Newspaper Archive of
Cloverdale Reveille
Cloverdale, California
August 3, 2011     Cloverdale Reveille
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August 3, 2011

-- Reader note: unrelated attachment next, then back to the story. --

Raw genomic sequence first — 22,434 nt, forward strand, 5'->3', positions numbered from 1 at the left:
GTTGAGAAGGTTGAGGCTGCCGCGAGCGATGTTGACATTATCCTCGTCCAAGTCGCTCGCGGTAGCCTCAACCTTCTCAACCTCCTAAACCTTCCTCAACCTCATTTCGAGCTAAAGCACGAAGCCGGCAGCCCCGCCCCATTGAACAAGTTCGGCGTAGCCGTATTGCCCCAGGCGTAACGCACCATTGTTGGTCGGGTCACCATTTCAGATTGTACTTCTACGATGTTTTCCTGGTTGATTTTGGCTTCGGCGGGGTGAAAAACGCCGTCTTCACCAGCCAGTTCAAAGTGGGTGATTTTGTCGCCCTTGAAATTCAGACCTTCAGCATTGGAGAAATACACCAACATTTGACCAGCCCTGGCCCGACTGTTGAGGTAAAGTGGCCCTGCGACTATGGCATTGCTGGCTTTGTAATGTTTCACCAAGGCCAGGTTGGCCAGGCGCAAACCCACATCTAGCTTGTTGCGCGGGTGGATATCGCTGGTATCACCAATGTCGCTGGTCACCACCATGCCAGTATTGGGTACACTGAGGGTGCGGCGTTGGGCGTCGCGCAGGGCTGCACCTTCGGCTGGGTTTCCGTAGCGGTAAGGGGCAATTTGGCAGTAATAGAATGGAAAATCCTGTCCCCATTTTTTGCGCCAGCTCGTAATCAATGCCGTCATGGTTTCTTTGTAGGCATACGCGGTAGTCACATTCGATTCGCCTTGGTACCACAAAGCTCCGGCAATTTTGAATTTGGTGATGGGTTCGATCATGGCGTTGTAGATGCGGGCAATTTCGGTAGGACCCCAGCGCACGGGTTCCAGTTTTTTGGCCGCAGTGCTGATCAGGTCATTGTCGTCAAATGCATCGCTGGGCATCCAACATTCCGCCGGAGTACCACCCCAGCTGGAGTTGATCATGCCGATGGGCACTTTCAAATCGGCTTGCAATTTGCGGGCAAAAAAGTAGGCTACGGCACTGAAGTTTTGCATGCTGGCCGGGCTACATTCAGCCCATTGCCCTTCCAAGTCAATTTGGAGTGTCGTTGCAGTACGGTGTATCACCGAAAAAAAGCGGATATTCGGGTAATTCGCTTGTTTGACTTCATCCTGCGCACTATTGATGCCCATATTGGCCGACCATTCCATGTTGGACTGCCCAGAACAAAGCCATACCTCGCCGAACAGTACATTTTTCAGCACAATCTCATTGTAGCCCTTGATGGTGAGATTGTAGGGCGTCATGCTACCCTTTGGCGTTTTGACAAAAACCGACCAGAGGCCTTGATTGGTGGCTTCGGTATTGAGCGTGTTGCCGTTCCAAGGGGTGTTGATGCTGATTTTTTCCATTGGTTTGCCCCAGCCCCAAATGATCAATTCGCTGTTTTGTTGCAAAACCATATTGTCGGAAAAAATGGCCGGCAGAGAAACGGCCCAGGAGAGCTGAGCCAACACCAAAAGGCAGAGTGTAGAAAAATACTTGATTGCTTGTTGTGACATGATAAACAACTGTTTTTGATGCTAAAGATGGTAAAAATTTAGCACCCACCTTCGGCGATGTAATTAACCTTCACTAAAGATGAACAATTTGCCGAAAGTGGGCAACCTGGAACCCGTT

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CLOVERDALE REVEILLE, CLOVERDALE, CALIFORNIA WEDNESDAY, AUGUST 3, 2011 -- Page 7 The 00ra00er By Jim DeMartini The Forager and friend afield he look on Chet's face as the huge bass ex- ploded four feet out of the greenish, water was, as it goes in the commercial, price- less." For the next five minutes Chet hyperventi- lated, swore, prayed and generally made pleading conversation with a fish that bent his rod down like a horseshoe. After the fish tired, and Chet was able to guide it toward his boat, I got a lucky pinch on its lower jaw and lifted the monster on to the casting deck. I didn't think peoples' eyes could actually enlarge as wide as Chet's orbs as he looked at the digital scale from which the fish hung. Ten pounds! Chet's all-time fish. Out came the camera phone, and dig- and female bass are insanely protective of their beds. This makes for sensational fishing. Bass are generally taken with lures. There is an industry rivaling the auto industry devoted to bass lures. Bass lures go from simple plastic worms, to crank baits that imitate bait fish, to spinner baits that don't appear to imitate anything, to surface poppers and plastic frogs, and back again in an array of colors and patterns that would make Jack- son Pollack blush. Truly, half the business of bass fishing is in fret- ting over the right lure. The completely devoted tend to look for bass in excess of 10 pounds. To catch these, the Clear Lake fishermen use rubber trout lures nine inches long. (Which is ital camera, for at least two dozen ,. pictures before the fish '" went into the live ........ well where it was kept cool ............. .. and comfortable -- in flowing oxy- : " g e n a t e d w a t e r ..... .:;': Then came the excit- ::::::::: :i ' bigger than most of the trout I've caught in my lifetime!) My friend Chet carries the equivalent of a medium tackle shop with him in his boat at all times. You just never know what lure will be ed cell-phone calls to fishing working. And don't get me started on the buddies (including his fish-widow wife) an- nouncing the catch and showing the prize via camera phone. All this from a normally reason- able man. Thus, is the lure of largemouth bass fishing. The fish, a female, was released, as are 95% of the largemouth that are caught by devoted bass fishermen. This is catch-and-release fishing at its spiritual core. Florida strain largemouth bass are not, as you. might deduce from the name, native to Califor- nia. In fact, there are no species of basnattve to California. The group of fish known ' as "black bass," as distinguished from striped bass, include largemouth, smallmouth and spotted bass. Largemouth were first imported from Quincy, Illinois, in 1891. The Florida largemouth arrived in 1959. Smallmouth bass were first introduced from Lake Champlain, New York, in 1874. Spot- ted bass are a more recent addition to the Califor- nia scene, having arrived from Alabama in 1974. All black bass are fierce fighters and inhabit lakes, rivers, creeks and the sloughs of the Cali- fornia Delta. Lake Sonoma holds all three strains of black bass, but the queen of Northern Califor- nia bass waters is Clear Lake. Fishermen, male and female, come from across the nation, and overseas, to Clear Lake, to tackle some of the biggest bass ever recorded. Spring- time is the height of bass season. This is when the bass pair up, make beds like nests where they hatch and raise their young for a month or so. Generally the smaller males will guard the bed while the females forage. However, both male boats[ In addition to its obsession with fishing tackle, the tournament bass fishing industry is compulsive about its boats. The theory here, or at least the justification they give their wives in order to purchase these mon- sters, is that you have to get to the hot spots before your competition. This involves low slung boats that are routinely powered by motors larger than 250 horsepower and which fly over, not through, the water in excess of 80 miles per hour. And they -aren,t..chp ................................ .... The boats are basically casting latforrns with enough storage to hold all the tackle one could ever consider using. They have electric auxiliary motors to help sneak up on fish and live wells, with contin- uous fresh water movement, to store fish until they can be weighed and released. A professional bass fisherman can make a very good living traveling from tournament to tourna- ment. The pros have lure and boat manufacturers as sponsors. It is not unusual for a tournament winner to be awarded a $60,000 bass boat, in addi- tion to cash, as his prize. As much as I respect catch-and-release fishing, and I do release most of the bass I catch, I will, from time to time, keep a fish to eat. I do this exclusively at Lake Shasta where the very cold temperature of the lake keeps the meat of the spotted bass sweet and tasty. My favorite Shasta Breakfast is a plate of bass filets, dipped in an egg wash and rolled in bread- crumbs, and then fried in leftover bacon fat. Oh man! For fishing and hunting seasons and regulations go to http://www.dfg.ca.gov/ Attorney James F. DeMartini can be contacted at 707 894-5000 IIIWW J Pall= O0-Oml,alo Im.-N  SaC man. ANIMAI. HOSPITAL OF CLOVERDALE Receive $5 OFF any Vaccine for your cat or dog in August. Go to our websitc and print out the coupon today. Look for other money saving offers every month at Call for Appointment. 894-3951 CLOVERDALE STORAGE 35 INDUSTRIAL DR. (707) 894-3682 OUR RATES ARE LOWERTHAN MOST. SECOND MONTH FREE ON SELECTED SIZES NO ADMINISTRATIVE FEES NO DEPOSITS, 24 HOUR ACCESS ON SITE MANAGER OFFER SUBJECT TO CHANGE WITHOUT NOTICE Photos by Charlie Delfino